LEXINGTON, Ky. (March 16, 2011) – University of Kentucky history professor Kathi Kern loves the 19th century women's rights movement in America, and she loves teaching students about it. Her challenge is teaching it so that students really learn it.
While great teaching can be defined in many ways, educational leaders don't necessarily reflect on what it means to “think” like an anthropologist, a physicist, an economist, a nurse, or whatever academic discipline is being taught. Teaching is a challenge, Kern asserts, similar to working out a difficult equation, interpreting ancient manuscripts or diagnosing a tricky medical case.
The University of Kentucky has invited Indiana University history Professor David Pace to campus to help tackle the challenge of teaching. His question — professors have become specialized in examining their own areas of research, but can they translate those modes of thinking into teaching introductory courses? It is a question Pace asked 10 years ago, and since that time, Indiana has devoted resources to examining his inquiries through The History Learning Project.
For the last decade the Indiana University Freshman Learning Project has taken faculty through a two-week seminar designed to help the participants find new ways to increase learning in their undergraduate courses. This “decoding the disciplines” process allows professionals in departments from across the university to develop ways to identify the kinds of operations that are required for success in their fields and to more effectively initiate students into these ways of thinking.
Pace will lead a Decoding the Disciplines workshop for faculty from 8:30 a.m. to 2 p.m. Monday, March 28, in the Lexmark Public Room of UK's Main Building. Pace will share the results of the decade-long, faculty-driven project at Indiana, while leading UK faculty through the process of “decoding” their own disciplines.
Decoding the Disciplines has been praised for making transparent the ways in which faculty “think” as practitioners of their academic disciplines.
Ideally timed with UK’s new GenEd initiative, Decoding the Disciplines will generate opportunities for faculty to work collaboratively to create innovative introductory courses that will help to recruit students into the majors. And that's where UK's new Center for the Enhancement of Learning and Teaching (CELT) comes in.
"We're here to help faculty improve as teachers," said Kern, who is also the director of CELT. "We're not a part of the tenure process, and all consultations are private. UK's faculty are our clients."
Pace's Decoding the Disciplines workshop is similar to what a faculty member might go through during a session with Kern and her team of faculty developers: Bill Burke, Kathryn Cunningham and David Sacks. "First, we have faculty identify obstacles to learning in their classrooms," Kern said. "Most professors know the point that it happens. They just don't know how to fix it."
After acknowledging the difficulty, faculty will explore strategies to solve such problems and to design an assignment that simulates this process for students.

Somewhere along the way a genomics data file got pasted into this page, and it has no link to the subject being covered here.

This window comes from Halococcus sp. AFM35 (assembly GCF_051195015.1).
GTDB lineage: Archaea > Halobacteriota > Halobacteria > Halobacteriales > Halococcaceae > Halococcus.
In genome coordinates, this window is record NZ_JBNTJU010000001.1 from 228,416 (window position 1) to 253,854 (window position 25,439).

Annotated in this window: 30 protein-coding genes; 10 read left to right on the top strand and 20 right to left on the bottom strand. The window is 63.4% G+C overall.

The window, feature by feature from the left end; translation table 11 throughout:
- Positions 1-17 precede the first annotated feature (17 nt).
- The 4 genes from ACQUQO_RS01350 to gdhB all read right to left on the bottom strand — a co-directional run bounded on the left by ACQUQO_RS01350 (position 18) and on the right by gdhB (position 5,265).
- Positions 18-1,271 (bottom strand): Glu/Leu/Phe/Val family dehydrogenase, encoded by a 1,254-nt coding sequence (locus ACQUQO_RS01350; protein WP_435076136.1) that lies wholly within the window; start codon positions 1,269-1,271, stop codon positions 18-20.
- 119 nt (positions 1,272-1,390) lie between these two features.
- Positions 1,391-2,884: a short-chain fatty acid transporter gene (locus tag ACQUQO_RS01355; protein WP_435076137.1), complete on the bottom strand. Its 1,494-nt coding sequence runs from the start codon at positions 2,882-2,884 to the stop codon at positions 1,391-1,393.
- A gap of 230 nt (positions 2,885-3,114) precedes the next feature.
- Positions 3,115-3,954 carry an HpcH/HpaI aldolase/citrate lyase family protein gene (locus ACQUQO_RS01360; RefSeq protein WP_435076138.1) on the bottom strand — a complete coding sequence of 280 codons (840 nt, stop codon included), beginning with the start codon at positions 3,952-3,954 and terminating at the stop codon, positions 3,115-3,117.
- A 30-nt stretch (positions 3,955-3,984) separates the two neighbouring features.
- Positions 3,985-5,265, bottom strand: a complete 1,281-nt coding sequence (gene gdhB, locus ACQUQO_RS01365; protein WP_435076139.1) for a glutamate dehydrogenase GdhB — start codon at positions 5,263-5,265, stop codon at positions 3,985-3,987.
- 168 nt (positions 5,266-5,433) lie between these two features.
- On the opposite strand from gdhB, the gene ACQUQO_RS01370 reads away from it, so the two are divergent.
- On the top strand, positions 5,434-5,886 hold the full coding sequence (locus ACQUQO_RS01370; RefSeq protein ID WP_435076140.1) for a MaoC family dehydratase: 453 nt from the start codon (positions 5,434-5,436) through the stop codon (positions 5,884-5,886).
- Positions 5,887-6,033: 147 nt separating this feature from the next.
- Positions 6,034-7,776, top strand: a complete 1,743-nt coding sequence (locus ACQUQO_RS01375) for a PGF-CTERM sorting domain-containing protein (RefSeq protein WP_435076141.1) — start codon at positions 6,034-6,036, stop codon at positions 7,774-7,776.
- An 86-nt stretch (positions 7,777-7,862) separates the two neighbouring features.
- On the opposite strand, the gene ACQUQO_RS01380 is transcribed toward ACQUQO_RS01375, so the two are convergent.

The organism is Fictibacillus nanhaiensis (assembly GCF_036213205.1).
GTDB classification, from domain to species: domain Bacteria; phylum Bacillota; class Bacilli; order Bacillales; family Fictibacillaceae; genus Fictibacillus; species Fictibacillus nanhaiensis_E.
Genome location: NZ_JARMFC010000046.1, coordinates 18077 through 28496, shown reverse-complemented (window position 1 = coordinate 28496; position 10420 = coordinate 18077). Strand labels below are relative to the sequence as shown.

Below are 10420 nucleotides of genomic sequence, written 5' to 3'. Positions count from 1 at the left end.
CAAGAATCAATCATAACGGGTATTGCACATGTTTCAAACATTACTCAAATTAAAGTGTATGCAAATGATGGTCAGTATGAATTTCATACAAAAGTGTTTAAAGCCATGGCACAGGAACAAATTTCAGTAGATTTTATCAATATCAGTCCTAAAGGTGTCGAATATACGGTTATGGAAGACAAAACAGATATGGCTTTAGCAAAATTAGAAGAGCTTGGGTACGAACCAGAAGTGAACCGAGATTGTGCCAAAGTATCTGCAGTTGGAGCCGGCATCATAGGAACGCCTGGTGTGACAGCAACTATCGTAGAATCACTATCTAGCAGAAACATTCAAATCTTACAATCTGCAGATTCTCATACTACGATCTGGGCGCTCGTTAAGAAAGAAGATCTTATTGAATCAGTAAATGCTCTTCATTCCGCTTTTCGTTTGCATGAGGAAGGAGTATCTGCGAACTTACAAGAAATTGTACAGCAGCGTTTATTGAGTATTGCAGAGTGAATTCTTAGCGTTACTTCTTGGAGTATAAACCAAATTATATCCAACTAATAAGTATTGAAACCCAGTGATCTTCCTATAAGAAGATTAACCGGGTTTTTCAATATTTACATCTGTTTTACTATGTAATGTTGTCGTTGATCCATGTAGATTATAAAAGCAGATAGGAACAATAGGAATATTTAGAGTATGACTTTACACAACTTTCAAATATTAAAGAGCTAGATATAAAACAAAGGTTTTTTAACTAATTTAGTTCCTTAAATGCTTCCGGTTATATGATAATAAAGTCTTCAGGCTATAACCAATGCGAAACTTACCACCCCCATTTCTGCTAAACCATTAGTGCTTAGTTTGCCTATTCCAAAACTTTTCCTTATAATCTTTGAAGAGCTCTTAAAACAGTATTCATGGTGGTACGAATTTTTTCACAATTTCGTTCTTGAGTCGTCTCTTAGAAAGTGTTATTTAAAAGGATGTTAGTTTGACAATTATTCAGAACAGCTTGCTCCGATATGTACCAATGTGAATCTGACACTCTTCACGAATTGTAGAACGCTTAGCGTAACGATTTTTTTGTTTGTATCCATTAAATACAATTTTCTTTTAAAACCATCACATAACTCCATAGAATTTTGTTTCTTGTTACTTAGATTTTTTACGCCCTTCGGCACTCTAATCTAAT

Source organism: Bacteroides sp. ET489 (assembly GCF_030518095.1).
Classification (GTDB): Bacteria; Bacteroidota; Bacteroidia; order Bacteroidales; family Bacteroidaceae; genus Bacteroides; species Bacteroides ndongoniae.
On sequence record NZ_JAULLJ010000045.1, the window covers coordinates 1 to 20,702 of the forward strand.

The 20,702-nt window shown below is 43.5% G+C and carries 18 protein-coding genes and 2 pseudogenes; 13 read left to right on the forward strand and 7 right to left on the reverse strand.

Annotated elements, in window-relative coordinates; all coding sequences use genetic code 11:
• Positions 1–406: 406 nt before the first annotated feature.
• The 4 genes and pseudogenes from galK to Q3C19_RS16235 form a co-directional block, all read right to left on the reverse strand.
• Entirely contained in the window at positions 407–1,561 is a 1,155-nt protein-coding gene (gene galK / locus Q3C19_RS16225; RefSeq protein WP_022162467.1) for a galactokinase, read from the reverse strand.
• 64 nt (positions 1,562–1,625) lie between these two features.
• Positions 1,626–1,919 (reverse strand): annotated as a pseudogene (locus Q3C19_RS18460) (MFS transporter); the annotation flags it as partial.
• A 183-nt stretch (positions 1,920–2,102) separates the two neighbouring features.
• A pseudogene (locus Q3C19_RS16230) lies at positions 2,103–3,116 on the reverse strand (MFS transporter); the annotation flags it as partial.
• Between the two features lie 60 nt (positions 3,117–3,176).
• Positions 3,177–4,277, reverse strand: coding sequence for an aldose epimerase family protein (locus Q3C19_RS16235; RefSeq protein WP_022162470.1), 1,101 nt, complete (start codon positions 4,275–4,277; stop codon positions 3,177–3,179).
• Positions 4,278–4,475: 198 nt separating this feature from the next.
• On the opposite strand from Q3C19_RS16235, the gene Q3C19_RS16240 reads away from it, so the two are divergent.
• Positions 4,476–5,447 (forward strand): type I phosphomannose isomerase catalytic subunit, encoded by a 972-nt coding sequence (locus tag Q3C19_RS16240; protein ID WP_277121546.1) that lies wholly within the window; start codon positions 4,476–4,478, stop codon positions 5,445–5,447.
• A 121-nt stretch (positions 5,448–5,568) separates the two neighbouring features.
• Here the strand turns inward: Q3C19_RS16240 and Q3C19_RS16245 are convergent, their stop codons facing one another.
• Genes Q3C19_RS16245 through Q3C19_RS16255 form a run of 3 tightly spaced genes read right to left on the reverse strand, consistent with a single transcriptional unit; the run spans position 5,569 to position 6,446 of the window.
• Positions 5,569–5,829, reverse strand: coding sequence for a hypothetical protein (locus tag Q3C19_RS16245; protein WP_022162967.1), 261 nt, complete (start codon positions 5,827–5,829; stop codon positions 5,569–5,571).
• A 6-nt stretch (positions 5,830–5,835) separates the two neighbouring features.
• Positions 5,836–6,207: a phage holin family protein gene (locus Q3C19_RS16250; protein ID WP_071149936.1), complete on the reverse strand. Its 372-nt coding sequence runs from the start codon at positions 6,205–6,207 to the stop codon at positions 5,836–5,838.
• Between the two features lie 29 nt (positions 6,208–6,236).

"We want our faculty to use the skills that they use every day on the scholarship side of their jobs to create an assignment that draws students into the scholar’s way of thinking," Kern said. "We know that everyone is busy, but this is an opportunity to take time out and do something creative."
Kern became interested in Pace's work 10 years ago. "Many of us assume we can teach the same way we were taught, but here was a history professor saying something different," she said. "It was clear to me. Teachers have to study how people teach."
Kern provides an example from Pace's preliminary research: students were asked to read over medieval documents and describe the audience that these documents were intended for. "Students didn’t know how to come up with the answer," she said. "In this case, historians were not unveiling how an historian thinks."
Kern did some decoding in her History 405 class this semester, translating her own discipline and renovating her syllabus. Kern worked with Kate Black, a Special Collections librarian at UK, to give her students access to the university's Special Collections. Instead of listening to a traditional lecture on women reformers in the Progressive Era, students worked in small groups, delving into archival primary sources on Kentucky women reformers and then created a PowerPoint presentation for the class on their research.
"Students were moved, excited and empowered," said Kern. "They developed a new respect for how historians think through the assignment and pride in their own work."
"So often in history classes we only look at the results of historians’ research, but this project allowed me to see firsthand where research begins, and it was very beneficial," said one of Kern's students in a survey at the culmination of the project. "I felt like I was teaching myself and was able to make my own assumptions, which was refreshing."
Kern hopes to have a greater influence on teaching as a whole through her role at the CELT. "I want to make an impact outside of the classroom," she said. But a one-time workshop doesn’t change practice. Two follow-up workshops will be held in April and early May to share project outcomes. Kern hopes to gain buy-in from her UK colleagues from all disciplines.
"Why can't UK be one of the most innovative teaching institutions in the country?" Kern asked. "In large research universities, so many people think that 'you're just a number.' We don't have to be that way, and we aren't."
Faculty are encouraged to register as teams of two for the March 28 workshop, which has limited availability. Individual applications will also be accepted. Please contact email@example.com by noon March 25, to register. For more information, see CELT's website, which will launch next week: http://www.uky.edu/celt/.